|Parkhurst, Clark celebrate winner|
I’ll post the +/- and 1-10 numerical ranking at the bottom, but here are some of my in-game thoughts watching the ESPN3 broadcast as the U.S. kicked off 2012 against Venezuela.
8:55 p.m. – Let me say from the outset that I like this lineup. I’m usually not a big fan of playing only one forward, but I have a fondness for a true 4-2-3-1 that goes back to the 2007 United States U-20 World Cup team. I think this formation has almost every player in his best spot. Graham Zusi as a true right mid/wing is questionable, but I’m excited to see how the formation works. For my money, the Cameron/Parkhurst center back pairing has a very high upside, and this is a chance for both players to prove they deserve a look in bigger games.
9:02 p.m. – My event is about to begin. Per ESPN3 instructions, I am standing by.
10’ – Not the most high-energy friendly you’ve ever seen at this point. Both teams being careful to stay behind the ball when their opponent has it.
19’ – A.J. DeLaGarza hasn’t seemed scared, which is a good sign, but he also hasn’t looked quite up to speed just yet. It’s still early.
20’ – Jones with a steal and feed to Bunbury, who wastes no time in teeing it up on his left foot and doesn’t miss by much. I’ll give him a ‘plus’ for that. So far, I don’t feel very good about my system. As I say that, Cameron, Feilhaber combine with great passes to set up Shea, who shoots wide. All three gets plusses in my book. Feilhaber might deserve two. But I love the (left-footed) pass out of the back by Cameron. One reason he can play at the international level is that he has the technical ability of a midfielder.
22’ – Still no plusses or minuses for Pearce or Larentowicz. Fitting, since I think Pearce is a generally ‘blah’ presence, and Larentowicz tends to be steady but nowhere near spectacular for 90 minutes at this level. I love Larentowicz in MLS, but I’m not sure he’ll be a presence at the next level.
25’ – Pearce finally gets a mark in my book when he blows a counter-attack with a slow, predictable, an off-target pass. Ruins a great touch from Feilhaber, who gets another plus.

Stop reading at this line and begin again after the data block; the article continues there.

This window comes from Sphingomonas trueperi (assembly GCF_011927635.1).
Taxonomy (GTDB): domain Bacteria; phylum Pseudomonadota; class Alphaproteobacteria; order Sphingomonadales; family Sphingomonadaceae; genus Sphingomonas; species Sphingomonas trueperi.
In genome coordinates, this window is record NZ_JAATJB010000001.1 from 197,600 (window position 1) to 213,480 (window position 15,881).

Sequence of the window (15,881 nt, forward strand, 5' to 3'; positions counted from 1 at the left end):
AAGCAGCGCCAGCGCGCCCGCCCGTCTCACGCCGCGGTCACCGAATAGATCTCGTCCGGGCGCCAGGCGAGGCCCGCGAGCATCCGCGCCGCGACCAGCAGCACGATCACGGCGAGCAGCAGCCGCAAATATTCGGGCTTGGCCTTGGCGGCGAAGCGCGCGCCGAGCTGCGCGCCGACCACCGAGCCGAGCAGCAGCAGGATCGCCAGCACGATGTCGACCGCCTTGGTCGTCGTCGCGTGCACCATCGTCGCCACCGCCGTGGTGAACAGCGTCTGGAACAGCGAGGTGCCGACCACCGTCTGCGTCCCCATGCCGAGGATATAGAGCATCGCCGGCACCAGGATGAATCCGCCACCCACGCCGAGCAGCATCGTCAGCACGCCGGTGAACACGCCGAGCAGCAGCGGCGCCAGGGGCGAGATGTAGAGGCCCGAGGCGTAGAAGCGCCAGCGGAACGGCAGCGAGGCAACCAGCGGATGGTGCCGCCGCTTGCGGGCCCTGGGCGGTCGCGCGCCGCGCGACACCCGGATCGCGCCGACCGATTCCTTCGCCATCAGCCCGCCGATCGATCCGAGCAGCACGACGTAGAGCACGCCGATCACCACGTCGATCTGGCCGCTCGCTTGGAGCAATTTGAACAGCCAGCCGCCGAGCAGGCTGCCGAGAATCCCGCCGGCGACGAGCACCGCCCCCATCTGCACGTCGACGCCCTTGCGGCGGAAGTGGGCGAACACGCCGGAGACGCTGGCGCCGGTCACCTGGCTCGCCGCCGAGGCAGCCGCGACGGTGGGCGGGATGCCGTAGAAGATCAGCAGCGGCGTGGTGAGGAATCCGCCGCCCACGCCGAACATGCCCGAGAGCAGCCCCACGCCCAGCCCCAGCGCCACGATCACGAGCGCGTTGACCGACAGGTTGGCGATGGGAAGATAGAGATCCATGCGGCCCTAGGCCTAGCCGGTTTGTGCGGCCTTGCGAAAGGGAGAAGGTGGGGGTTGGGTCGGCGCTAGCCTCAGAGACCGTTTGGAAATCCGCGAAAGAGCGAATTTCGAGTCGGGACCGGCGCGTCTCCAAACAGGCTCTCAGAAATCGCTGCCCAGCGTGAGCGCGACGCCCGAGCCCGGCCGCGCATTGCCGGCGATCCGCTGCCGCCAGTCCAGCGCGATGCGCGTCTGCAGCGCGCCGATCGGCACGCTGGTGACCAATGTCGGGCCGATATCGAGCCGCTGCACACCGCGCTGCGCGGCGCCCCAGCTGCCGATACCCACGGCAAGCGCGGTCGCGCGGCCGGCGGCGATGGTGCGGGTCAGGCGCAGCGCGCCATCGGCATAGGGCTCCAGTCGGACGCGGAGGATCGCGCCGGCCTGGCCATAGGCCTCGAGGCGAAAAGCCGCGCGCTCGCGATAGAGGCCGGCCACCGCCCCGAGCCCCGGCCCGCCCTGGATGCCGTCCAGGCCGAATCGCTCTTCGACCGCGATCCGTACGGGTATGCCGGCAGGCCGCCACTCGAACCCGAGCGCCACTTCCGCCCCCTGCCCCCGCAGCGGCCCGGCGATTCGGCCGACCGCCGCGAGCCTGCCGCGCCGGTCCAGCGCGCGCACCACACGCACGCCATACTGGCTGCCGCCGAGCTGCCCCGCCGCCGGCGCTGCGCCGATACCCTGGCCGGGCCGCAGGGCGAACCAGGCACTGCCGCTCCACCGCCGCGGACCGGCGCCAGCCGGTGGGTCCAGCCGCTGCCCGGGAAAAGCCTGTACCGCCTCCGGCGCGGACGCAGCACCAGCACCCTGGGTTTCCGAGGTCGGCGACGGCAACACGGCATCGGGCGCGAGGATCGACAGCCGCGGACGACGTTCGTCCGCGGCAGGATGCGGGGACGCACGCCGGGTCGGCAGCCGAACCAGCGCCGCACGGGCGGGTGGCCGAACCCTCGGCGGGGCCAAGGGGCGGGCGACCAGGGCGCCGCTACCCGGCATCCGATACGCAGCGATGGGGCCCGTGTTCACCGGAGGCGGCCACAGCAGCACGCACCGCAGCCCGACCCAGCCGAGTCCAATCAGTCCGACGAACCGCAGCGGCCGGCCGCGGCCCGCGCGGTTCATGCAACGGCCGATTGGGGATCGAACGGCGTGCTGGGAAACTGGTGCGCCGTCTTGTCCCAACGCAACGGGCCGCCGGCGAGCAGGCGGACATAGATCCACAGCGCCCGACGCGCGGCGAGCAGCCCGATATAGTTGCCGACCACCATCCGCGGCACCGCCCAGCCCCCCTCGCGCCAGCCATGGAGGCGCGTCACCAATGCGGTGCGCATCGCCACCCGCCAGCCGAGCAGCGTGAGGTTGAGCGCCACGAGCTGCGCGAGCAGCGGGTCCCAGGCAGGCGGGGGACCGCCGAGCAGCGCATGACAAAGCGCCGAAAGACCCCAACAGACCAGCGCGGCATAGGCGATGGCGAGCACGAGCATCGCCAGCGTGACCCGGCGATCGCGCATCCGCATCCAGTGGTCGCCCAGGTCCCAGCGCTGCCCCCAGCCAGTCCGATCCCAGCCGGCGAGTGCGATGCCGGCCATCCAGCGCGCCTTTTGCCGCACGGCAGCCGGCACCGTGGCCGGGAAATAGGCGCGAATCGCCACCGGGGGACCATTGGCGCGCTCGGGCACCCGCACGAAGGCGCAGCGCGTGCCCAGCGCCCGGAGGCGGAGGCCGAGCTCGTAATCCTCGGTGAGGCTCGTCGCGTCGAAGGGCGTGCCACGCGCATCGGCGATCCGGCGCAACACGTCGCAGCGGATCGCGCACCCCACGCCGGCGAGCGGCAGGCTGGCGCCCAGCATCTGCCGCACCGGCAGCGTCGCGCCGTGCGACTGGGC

26’ – There you go, Heath. Geoff Cameron shows him how to hit a driven switch and sets up DeLaGarza for a cross.
27’ – Is it Bill HAM-id? Hah-MEED? Or Hah-MID? I’ve always heard and said Hah-MEED, but his MLS Extra Time Radio promo features the D.C. goalkeeper referring to himself as Hah-MID, I believe.
28’ – I sincerely hope nobody’s doing a drinking game with the word ‘great’ tonight.
31’ – Parkhurst even looks like Lothar Matthaus. … And Pearce and Shea look completely out of sync together. Leftover struggles from Pearce’s Dallas days?
33’ – You can almost hear Geoff Cameron thinking, “Should I dribble forward here? No, I don’t want to get Jurgen mad at me yet. I’ll do it in the second half,” before dropping the ball backward to Parkhurst.
37’ – Interesting to watch Cameron and Parkhurst marshalling the back line. Vocal players, but in slightly different ways. I really like Parkhurst so far.
38’ – One thing I notice from this lineup/formation is that the key pass out of the back to start a play seems to come more often from one of the center backs or holding mids than from the outside backs, as it often does in an MLS 4-4-2. I’m not sure whether that’s due more to the formation or the personnel. It certainly seems an effective route for this team, however, given that outside back has not been a U.S. strong suit.
41’ – Bunbury dives near the end line and fools the announcer, but not the ref. That’s a minus in my book. Wonder if Bunbury learned it from Bravo or Kamara.
45’ – No surprise that it’s scoreless at the half. It’s a January friendly, remember.